Keach brings Hemingway to life and is wonderful in this show. You have to be a powerful performer to captivate an audience for 90 minutes. Kudos to Keach.

I enjoyed learning more about this writer and was pleased with the surprising ending. Just masterful. The play was one of the best of this year’s season.

Tell Me Something Good

monday-morning-inspiration-quotes-e1442491467149
Tell Me Something Good is a simple challenge that prompts bloggers to share a nugget of positive news or wisdom and it’s started by the creator of A Momma’s View.

  • My niece has been visiting from Connecticut so I’m learning about teen culture.
  • My sister’s in town for work and has shared her wedding plans. It looks like I’ll be in New York for at least 5 days at the end of September.
  • Work is going well in a general way. No big milestones to report.
  • Good News: Scientists have made a small-molecule drug that has helped paralyzed mice walk again. Check that out here.
  • A bit of wisdom: If you are depressed, you are living in the past. If you are anxious, you are living in the future. ~Lao Tzu

So for all of you who would like to play along and stick to the rules, here they are:

It’s easy:

Mention something that you consider being good in the comments

• Or write a post about it on your blog (please don’t forget the pingback if you do so I don’t miss out and also share the link to it in the comments below). Something good that happened to you recently, or something good you will experience in a little while, or something good you know will happen soon. Something that makes you feel good.

• Share this post and invite your followers as well.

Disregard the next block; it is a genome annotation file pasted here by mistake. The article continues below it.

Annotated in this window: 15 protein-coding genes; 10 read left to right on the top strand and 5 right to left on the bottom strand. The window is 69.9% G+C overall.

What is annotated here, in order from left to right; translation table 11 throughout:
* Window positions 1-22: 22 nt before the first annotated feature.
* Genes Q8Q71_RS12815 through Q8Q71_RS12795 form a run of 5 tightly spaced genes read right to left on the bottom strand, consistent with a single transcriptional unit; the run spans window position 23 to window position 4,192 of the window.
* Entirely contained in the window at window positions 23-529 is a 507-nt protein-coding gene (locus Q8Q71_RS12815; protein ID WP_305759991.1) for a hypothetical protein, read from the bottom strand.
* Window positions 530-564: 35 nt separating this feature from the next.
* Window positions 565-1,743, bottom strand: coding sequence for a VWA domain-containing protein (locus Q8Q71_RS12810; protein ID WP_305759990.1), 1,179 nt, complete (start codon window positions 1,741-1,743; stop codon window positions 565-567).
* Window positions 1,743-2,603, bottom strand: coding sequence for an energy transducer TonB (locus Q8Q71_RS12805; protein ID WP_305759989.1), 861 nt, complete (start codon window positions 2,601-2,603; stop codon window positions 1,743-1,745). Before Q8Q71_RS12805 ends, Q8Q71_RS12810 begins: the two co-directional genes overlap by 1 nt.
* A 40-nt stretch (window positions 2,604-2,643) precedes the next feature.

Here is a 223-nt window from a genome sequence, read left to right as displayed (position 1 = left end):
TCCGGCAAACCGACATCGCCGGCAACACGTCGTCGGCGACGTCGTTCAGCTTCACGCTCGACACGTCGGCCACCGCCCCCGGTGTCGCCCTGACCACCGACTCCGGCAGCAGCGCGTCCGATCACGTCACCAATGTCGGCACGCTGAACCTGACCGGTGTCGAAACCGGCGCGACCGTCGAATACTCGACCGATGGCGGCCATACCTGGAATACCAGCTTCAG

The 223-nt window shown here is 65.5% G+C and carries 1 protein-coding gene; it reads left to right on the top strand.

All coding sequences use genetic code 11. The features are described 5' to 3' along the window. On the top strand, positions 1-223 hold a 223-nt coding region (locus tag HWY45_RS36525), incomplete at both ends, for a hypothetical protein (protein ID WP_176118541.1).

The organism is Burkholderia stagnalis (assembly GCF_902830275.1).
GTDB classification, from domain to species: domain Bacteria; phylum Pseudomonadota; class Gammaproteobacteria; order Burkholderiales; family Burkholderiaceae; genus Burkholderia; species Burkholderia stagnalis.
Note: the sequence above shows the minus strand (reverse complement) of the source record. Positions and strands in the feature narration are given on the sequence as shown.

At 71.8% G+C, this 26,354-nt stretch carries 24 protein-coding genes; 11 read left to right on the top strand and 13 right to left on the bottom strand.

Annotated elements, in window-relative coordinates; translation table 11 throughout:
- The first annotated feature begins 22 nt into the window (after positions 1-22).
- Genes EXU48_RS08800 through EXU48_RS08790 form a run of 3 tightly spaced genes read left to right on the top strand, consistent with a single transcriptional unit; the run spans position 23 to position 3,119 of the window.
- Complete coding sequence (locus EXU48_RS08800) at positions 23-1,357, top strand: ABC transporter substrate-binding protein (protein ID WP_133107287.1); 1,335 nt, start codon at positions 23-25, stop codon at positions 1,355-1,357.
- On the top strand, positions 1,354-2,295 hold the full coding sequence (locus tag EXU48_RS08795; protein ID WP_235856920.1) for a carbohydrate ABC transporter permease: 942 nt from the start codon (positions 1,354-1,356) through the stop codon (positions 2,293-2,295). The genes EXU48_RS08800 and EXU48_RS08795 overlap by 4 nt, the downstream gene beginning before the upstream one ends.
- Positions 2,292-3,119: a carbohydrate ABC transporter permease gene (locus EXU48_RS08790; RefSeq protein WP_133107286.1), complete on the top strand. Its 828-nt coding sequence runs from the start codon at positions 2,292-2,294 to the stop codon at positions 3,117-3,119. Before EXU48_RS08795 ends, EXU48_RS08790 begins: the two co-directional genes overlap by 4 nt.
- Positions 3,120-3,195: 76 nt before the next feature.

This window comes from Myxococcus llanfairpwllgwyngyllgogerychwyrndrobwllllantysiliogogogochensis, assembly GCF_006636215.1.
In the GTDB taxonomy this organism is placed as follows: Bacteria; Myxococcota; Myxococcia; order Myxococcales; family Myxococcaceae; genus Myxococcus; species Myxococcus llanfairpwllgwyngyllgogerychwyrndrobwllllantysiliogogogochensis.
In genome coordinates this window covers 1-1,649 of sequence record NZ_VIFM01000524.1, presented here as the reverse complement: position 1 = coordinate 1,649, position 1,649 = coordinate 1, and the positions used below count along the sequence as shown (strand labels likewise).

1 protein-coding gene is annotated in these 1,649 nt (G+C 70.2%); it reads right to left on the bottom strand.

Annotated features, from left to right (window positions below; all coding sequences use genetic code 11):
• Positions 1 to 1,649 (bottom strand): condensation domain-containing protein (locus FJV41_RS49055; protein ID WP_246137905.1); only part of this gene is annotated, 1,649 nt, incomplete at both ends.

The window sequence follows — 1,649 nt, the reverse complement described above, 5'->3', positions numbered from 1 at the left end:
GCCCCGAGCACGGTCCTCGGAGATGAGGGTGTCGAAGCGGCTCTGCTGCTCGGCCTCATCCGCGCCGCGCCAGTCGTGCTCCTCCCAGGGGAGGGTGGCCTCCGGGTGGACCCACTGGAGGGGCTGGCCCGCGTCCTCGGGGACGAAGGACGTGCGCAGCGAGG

Tell Me Something Good

monday-morning-inspiration-quotes-e1442491467149
Tell Me Something Good is a simple challenge that prompts bloggers to share a nugget of positive news or wisdom and it’s started by the creator of A Momma’s View.

  • The summer reunions continue. On Saturday I had lunch with a friend I probably see just three times a year, though I wish our schedules allowed for more. Yuki’s a professor and just returned from Japan where she worked on a project interviewing victims of the Fukashima. As you’d imagine we had a fascinating talk. Then my friend Theresa’s in town from Georgia. We went to high school together. Theresa’s a smart and very fair woman able to bring new insights to any discussion. I also like how she sticks up for the ideas louder voices try to drown out.
    After meeting for church Theresa and I had lunch with another high school friend and her fiancé . So  I got to meet him for the first time.
  • I had a good week at work that included a shift on the bookmobile, a wonderful outreach. I was impressed by how well rounded the smaller collection on the bus was so that there really was something for everyone. We stopped at the park, an apartment complex and three senior living centers before noon.
  • I went to a good play at the Goodman Theater. Starring Stacy Keach, Pamplona was about Ernest Hemingway’s life.
  • We’ve had some delightful summer weather. Even Saturday’s rain was welcome and didn’t interfere.

So for all of you who would like to play along and stick to the rules, here they are:

It’s easy:

Mention something that you consider being good in the comments

• Or write a post about it on your blog (please don’t forget the pingback if you do so I don’t miss out and also share the link to it in the comments below). Something good that happened to you recently, or something good you will experience in a little while, or something good you know will happen soon. Something that makes you feel good.

• Share this post and invite your followers as well.